Content Service JSON data of shop and donation content fragments used on WPY gallery pages 

NextJS gallery page generated by WPY API data, with the separate AEM content fragment on the right 

Designing the Content Service

When we started the WPY project with our partner agency, Clearleft, a lot of the design work and initial component architecture in the NextJS front end application had already progressed before the AEM Content Service development started in earnest.   

This was acceptable as arguably the core of the site (the gallery) is generated by the WPY API, which was already well formed at this point.  We could architect the gallery pages and knew which sections would need to be served by AEM.  The competition hub pages similarly had designs and we had some initial front-end components built out for them, but we knew these were less final as they would be generated by the AEM Content Service data structure. 

Meeting with our AEM developer Alistair, we specified a list of AEM components that would match the front-end React components already in design. Discussion here was relatively quick and informal, we agreed core functionality like the basic fields that would make up the component data as well as their intended use.  Development then continued relatively independently, with regular catchups to discuss progress and further details for sticking points. 

In effect we hadn’t decided the specific JSON data structure (the interface) we needed for our AEM-driven components at this first stage, sticking to using dummy data when we needed to progress the design. 

This meant Alistair could implement as he needed, meeting the guidelines of the editing functionality and component structure we’d agreed together, he was using the content service functionality for the first time as well.

Additionally we were keen to understand how our existing editing experience of WYSIWYG content authoring (What You See Is What You Get), that all the content authors were used to might need to adapt with the move to headless, since crucially, the front-end code would no longer automatically be within AEM to drive the WYSIWYG editor.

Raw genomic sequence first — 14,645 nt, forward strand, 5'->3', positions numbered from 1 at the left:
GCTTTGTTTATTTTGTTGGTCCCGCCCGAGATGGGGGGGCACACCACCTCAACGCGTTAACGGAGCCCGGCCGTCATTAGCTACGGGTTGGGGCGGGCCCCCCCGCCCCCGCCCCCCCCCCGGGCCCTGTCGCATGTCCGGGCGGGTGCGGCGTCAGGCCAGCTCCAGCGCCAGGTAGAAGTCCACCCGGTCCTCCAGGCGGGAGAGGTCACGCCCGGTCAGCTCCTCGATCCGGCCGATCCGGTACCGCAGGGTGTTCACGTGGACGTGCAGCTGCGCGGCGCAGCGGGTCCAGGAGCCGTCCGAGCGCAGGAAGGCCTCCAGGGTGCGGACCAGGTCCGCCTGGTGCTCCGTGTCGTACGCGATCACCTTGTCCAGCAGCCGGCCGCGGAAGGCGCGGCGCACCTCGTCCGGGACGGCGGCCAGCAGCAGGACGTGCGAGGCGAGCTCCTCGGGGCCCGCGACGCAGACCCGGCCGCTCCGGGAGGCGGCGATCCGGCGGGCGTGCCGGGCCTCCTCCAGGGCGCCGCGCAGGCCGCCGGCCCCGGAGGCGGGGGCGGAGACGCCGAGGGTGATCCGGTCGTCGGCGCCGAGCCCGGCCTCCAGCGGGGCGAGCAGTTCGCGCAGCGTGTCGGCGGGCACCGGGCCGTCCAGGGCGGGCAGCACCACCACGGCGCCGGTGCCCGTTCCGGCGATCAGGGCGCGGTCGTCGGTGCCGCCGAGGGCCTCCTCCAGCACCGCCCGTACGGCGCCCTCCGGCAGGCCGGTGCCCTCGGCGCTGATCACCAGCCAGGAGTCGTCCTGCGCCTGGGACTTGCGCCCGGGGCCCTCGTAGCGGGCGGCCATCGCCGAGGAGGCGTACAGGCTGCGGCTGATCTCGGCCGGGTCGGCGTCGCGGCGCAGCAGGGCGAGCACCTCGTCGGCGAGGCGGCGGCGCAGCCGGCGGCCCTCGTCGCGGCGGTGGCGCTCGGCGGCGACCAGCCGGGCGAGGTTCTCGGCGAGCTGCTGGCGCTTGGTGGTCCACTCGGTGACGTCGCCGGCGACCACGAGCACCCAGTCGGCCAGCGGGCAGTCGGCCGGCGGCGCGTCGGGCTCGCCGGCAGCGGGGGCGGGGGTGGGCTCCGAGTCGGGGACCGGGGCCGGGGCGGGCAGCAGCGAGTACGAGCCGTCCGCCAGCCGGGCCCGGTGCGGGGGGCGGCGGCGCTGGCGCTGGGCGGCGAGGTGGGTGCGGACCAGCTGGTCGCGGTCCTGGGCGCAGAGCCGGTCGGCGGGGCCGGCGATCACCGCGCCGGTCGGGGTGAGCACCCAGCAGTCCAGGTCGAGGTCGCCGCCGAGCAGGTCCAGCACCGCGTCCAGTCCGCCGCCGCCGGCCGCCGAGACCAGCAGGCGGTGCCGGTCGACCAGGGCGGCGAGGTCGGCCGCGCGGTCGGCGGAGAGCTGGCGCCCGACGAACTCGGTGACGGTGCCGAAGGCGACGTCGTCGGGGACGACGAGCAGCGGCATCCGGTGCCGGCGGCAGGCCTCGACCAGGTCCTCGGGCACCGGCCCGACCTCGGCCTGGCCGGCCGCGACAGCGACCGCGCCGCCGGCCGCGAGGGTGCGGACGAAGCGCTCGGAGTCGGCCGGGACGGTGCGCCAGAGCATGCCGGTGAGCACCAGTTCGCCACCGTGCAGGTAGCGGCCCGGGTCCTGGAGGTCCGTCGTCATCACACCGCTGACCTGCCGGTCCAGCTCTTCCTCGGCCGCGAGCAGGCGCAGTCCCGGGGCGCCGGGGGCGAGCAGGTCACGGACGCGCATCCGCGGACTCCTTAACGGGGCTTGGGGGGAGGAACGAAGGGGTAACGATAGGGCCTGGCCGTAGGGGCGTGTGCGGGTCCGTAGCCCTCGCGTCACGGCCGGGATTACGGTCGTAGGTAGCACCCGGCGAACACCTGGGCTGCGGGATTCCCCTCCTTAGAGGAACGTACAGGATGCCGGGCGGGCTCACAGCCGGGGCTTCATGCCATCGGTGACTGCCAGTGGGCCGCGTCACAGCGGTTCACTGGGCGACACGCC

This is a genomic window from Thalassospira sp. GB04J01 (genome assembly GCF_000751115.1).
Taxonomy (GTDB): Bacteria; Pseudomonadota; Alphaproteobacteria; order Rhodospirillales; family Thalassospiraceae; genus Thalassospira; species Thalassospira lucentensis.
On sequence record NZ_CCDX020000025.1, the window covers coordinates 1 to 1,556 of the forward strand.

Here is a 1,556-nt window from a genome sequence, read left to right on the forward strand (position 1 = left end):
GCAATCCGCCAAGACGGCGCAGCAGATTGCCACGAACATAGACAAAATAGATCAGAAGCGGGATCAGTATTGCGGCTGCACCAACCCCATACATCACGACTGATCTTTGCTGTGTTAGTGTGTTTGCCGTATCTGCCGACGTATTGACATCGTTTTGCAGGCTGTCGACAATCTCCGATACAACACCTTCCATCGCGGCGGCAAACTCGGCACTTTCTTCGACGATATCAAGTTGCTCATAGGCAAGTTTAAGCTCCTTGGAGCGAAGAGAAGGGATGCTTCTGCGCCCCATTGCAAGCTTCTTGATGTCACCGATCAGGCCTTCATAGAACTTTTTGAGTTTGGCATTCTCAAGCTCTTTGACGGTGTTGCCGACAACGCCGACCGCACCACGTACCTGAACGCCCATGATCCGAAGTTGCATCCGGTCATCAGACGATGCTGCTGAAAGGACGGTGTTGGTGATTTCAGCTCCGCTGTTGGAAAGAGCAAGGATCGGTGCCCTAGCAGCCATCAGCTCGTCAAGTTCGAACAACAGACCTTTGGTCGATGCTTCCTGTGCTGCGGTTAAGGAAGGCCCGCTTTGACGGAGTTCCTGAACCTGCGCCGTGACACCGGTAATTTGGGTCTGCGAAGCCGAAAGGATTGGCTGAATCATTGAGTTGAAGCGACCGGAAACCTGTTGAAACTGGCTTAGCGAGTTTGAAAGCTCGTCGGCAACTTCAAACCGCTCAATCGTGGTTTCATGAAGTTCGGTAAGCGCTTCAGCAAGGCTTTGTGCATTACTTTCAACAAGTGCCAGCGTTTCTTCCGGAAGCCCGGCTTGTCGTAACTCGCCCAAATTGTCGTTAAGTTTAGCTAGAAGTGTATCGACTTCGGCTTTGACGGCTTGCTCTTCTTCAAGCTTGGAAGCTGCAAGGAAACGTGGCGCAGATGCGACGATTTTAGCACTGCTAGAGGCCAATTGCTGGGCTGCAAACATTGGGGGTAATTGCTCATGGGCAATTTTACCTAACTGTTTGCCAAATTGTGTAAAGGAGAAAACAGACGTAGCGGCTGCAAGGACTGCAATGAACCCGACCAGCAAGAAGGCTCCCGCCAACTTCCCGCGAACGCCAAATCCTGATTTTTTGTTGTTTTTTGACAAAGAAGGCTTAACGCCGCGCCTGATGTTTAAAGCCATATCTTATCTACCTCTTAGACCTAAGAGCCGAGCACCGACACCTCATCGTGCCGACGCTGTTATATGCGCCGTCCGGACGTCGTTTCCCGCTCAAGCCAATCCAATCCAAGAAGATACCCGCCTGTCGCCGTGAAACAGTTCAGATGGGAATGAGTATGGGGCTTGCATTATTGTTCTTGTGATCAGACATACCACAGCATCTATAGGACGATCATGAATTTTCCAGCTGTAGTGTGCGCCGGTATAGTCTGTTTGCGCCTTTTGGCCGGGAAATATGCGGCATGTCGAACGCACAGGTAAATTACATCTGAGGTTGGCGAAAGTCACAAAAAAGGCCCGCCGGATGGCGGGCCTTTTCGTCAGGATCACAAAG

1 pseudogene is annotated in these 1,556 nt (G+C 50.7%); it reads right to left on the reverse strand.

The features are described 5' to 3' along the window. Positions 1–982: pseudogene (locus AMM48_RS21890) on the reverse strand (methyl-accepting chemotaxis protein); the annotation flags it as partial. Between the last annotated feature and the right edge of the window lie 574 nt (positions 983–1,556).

Content editing approach

For this project we took the route of emulating the design of the equivalent React front-end components within AEM, implementing HTML output of the Content Service components and a manual import of the relevant CSS to provide a visually similar version in the editing process.  The main aim being to give visual context to the editors as they make their changes. This was important as we didn’t have a way at the time of letting them easily preview their content changes in the final web app without publishing the content. 

A headless AEM page in edit mode

In this project’s context, with very simple editor-driven templates and only one other API, our emulation approach worked well.  I’ll give my thoughts on this approach going forward in a future article, as content authoring approach and its impact on web application architecture is a complex topic. 

The other side – Front-end API transforms

Early on in this process we decided to use the concept of API data transforms within the NextJS web app.  This proved to be fundamental when integrating a separately developed API to a front-end, as it allows for separation of content structure from a UI component’s data requirements. 

The idea of the data transform layer is that the API data (whether WPY or content service) is requested by the web app and then the structure of that data is reconfigured to fit with what the UI components expect before being passed on to them.  It allows the front-end developer to design simpler, more consistent and more reusable components. 

For example, the API source data may only supply the required combination of content for a front-end component in separate requests or structures – this would make each component complicated as it would need to filter through large amounts of different data to get what it needs.  This approach abstracts that away, so it’s done in a separate layer in the code, leaving the component to focus only on displaying the UI.